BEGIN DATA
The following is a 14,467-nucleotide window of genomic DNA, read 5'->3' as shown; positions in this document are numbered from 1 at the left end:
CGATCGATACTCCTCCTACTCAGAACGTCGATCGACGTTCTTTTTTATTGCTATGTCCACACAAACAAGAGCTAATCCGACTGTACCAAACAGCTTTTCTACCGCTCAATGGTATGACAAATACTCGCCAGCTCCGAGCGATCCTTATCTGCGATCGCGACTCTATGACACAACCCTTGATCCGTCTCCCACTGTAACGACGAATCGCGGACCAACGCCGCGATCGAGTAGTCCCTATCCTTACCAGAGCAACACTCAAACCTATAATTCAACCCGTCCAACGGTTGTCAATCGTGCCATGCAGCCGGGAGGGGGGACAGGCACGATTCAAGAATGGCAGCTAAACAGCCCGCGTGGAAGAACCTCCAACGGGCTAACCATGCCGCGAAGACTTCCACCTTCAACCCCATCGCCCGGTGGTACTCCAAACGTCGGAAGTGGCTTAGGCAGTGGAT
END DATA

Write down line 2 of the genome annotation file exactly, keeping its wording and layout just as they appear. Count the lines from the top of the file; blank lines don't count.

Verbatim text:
CGATCGATACTCCTCCTACTCAGAACGTCGATCGACGTTCTTTTTTATTGCTATGTCCACACAAACAAGAGCTAATCCGACTGTACCAAACAGCTTTTCTACCGCTCAATGGTATGACAAATACTCGCCAGCTCCGAGCGATCCTTATCTGCGATCGCGACTCTATGACACAACCCTTGATCCGTCTCCCACTGTAACGACGAATCGCGGACCAACGCCGCGATCGAGTAGTCCCTATCCTTACCAGAGCAACACTCAAACCTATAATTCAACCCGTCCAACGGTTGTCAATCGTGCCATGCAGCCGGGAGGGGGGACAGGCACGATTCAAGAATGGCAGCTAAACAGCCCGCGTGGAAGAACCTCCAACGGGCTAACCATGCCGCGAAGACTTCCACCTTCAACCCCATCGCCCGGTGGTACTCCAAACGTCGGAAGTGGCTTAGGCAGTGGAT